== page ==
Sunderland's new manager Paolo Di Canio has released a statement on the club's official website where he says "I am not a racist and I do not support the ideology of fascism."
I have clearly stated that I do not wish to speak about matters other than football, however, I have been deeply hurt by the attacks on the football club.
This is a historic, proud and ethical club and to read and hear some of the vicious and personal accusations is painful. I am an honest man, my values and principles come from my family and my upbringing.
I feel that I should not have to continually justify myself to people who do not understand this, however I will say one thing only - I am not the man that some people like to portray.
I am not political, I do not affiliate myself to any organisation, I am not a racist and I do not support the ideology of fascism. I respect everyone.
I am a football man and this and my family are my focus. Now I will speak only of football.
Lazio Football Club historian Alfonso Dessi has described Paolo Di Canio as a "true fascist" who had a "huge impact" on hooligan supporters because of his political ideas.
Dessi told ITV News that Di Canio's political views do not affect his football, but revealed his "bad temper" often got him into confrontation with Lazio's board.
Di Canio was confirmed as Sunderland manager yesterday amid a row over his political beliefs.
As a player, he had two spells with Lazio and is widely revered as a hero for the Rome-based team.
The Dean of Durham has said Paolo Di Canio's appointment as Sunderland manager "raises very difficult questions" because of the Italian's alleged links with fascism.
Reverend Michael Sadgrove admitted he was left "genuinely perplexed" at the football star's "unambiguous response" to media questioning of his political beliefs at his unveiling at the North East club yesterday.
In an open letter, posted on his personal blog, Rev Sadgrove said: "You say that you are not a racist, but it needs great sophistication to understand how fascism and racism are ultimately different.
"I can promise you that this distinction will be lost on the people of the North East where the British National Party is finding fertile ground in which to sow the seeds of its pernicious and poisonous doctrine.
"You did not necessarily know this before you came. But I believe that unless you clearly renounce fascism in all its manifestations, you will be associated with these toxic far-right tendencies we have seen too much of in this region."
The Sun has published a photo of new Sunderland manager Paolo Di Canio allegedly at the funeral of an Italian fascist.
The Italian football star reportedly attended the service for extremest Paolo Signorelli in Rome three years ago.
Signorelli had spent eight years in prison after being linked to a terrorist bomb attack which killed 85 people in 1980.
Paolo Di Canio refused to answer questions on whether he is a fascist but said the controversy surrounding his appointment was "ridiculous."Read the full story ›
Anti-discrimination in football group Kick It Out has urged Sunderland manager Paolo Di Canio to make a "full and frank commitment" against discrimination.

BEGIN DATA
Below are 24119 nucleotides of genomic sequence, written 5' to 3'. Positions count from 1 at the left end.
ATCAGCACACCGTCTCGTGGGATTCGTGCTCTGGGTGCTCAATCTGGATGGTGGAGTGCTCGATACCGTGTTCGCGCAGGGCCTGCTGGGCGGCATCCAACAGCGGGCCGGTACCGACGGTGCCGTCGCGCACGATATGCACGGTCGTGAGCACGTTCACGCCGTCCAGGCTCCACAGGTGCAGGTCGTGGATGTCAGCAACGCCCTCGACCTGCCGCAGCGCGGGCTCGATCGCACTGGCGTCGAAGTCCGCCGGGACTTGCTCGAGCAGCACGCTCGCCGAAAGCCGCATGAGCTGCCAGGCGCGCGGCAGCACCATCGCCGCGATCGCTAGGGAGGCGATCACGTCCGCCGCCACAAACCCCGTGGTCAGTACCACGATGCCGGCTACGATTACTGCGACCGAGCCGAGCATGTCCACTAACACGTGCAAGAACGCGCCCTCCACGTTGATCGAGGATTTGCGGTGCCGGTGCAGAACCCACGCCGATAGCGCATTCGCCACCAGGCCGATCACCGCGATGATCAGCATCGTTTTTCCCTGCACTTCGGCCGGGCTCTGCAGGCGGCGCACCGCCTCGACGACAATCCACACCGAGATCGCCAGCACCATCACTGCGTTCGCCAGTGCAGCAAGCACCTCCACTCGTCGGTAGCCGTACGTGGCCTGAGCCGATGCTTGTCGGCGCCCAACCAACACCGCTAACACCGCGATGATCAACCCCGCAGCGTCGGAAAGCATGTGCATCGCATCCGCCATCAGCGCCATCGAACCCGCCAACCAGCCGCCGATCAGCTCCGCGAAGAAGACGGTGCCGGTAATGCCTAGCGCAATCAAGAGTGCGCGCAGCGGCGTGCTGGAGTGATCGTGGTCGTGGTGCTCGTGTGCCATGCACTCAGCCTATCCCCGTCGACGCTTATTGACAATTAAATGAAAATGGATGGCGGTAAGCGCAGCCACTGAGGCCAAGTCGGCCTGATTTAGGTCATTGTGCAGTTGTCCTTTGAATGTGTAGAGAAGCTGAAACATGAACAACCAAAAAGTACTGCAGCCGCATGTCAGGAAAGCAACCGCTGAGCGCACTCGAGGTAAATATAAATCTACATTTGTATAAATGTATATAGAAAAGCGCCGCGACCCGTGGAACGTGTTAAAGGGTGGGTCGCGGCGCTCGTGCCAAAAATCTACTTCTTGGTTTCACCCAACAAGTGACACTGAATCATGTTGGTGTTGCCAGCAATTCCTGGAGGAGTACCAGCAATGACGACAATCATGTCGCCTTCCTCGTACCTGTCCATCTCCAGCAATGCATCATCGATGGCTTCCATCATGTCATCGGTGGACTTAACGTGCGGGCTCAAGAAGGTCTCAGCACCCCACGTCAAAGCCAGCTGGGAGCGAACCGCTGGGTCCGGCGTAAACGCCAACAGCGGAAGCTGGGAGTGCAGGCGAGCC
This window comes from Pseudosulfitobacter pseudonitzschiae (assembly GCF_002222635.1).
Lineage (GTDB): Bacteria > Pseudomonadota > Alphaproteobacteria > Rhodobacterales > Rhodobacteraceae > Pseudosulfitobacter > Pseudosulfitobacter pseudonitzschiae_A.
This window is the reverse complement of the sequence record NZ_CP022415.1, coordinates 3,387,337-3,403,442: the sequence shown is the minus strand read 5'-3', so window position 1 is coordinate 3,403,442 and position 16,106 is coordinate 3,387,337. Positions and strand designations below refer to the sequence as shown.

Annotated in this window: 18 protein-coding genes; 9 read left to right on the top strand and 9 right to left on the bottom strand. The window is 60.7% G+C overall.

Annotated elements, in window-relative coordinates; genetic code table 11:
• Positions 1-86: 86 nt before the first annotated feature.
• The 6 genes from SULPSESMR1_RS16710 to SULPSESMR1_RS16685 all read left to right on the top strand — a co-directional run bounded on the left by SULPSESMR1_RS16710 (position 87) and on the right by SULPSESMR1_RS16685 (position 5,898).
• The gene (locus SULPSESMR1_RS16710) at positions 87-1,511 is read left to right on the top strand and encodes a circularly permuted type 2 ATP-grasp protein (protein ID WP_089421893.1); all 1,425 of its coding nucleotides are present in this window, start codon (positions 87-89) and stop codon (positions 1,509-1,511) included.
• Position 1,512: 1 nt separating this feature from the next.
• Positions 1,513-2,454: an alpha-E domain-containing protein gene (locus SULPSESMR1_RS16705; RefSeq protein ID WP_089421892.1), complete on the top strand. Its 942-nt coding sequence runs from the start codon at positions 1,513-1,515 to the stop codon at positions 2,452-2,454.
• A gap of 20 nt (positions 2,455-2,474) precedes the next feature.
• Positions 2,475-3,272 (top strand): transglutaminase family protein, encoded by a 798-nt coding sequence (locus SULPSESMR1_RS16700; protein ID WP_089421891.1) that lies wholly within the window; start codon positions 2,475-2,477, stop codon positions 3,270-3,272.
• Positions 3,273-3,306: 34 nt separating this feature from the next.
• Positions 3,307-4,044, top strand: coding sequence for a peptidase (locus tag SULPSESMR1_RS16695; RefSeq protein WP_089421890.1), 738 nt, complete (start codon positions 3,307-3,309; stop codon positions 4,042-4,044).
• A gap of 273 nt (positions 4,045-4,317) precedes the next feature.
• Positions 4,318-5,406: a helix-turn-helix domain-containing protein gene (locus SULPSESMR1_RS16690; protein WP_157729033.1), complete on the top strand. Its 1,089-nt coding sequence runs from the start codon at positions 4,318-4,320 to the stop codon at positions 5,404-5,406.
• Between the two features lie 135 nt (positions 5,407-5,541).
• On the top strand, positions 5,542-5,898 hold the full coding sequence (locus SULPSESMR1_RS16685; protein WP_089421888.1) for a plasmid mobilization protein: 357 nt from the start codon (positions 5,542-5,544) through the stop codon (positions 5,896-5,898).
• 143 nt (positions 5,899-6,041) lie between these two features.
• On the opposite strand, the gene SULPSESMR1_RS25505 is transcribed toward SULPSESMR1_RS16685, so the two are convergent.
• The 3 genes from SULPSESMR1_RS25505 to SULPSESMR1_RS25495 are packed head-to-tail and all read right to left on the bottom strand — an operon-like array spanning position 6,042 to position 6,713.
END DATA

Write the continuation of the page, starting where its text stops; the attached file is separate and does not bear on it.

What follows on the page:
It is not part of Kick It Out’s remit to sanction the selection of staff of football clubs. However, football clubs have a responsibility to ensure that their employees demonstrate a commitment to anti-discrimination and equality of opportunity.
It may be in the interest of both the club and Mr Di Canio to acknowledge a full and frank commitment to these policies. It is all too easy for positive progress and engagement to be compromised by inappropriate statements, and both Sunderland supporters and members of its local community will be looking for reassurance on these points.
Sunderland's shirt sponsor Invest in Africa has confirmed that they are "reviewing" their relationship with the club, but denied that the review was down to Paolo Di Canio's controversial appointment as manager.
Former foreign secretary David Miliband quit as the club's vice-chairman over the Italian's past statements professing to be a "fascist but not a racist".
It had been reported that Invest in Africa were considering their position due to the controversial appointment of the former Swindon manager, but a spokesman for the sponsor denied that claim.
A spokesman told ITV News: "We have a one year sponsorship deal with Sunderland AFC with options to renew for the future.
"As a matter of course during this time in the sponsorship term and unrelated to events over the weekend Invest in Africa is currently reviewing its partnership with the club."
The Nelson Mandela Centre of Memory, which has a partnership with Sunderland AFC, has released a statement reaffirming its relationship with the club in light of Paolo Di Canio's appointment. The statement reads:
The Nelson Mandela Centre of Memory and the management of Sunderland Football Club met in England on Monday to discuss the public debates around Sunderland’s new coach. Mr Di Canio participated in the meeting ...
At the heart of the partnership is a commitment to our Founder’s values with a special focus on human rights and anti racism.
At the meeting on Monday Sunderland reaffirmed its commitment to these values and the ethos of the partnership.
It must be stressed that the Centre’s relationship is with the club, not with any individual in the club.
The organisation, which promotes the legacy of Nelson Mandela, formed a partnership with Sunderland last month.
The club has organised several fundraising events for its benefit, and plans to "utilise" its knowledge to "support football’s quest to eradicate racism".
Paolo Di Canio refused to talk about his political views during his first press conference since being appointed the head coach of Sunderland.
In the video below, he says he is "not in the House of Parliament" and then dodges ITV News' Martin Geissler's question about whether he still considers himself a fascist: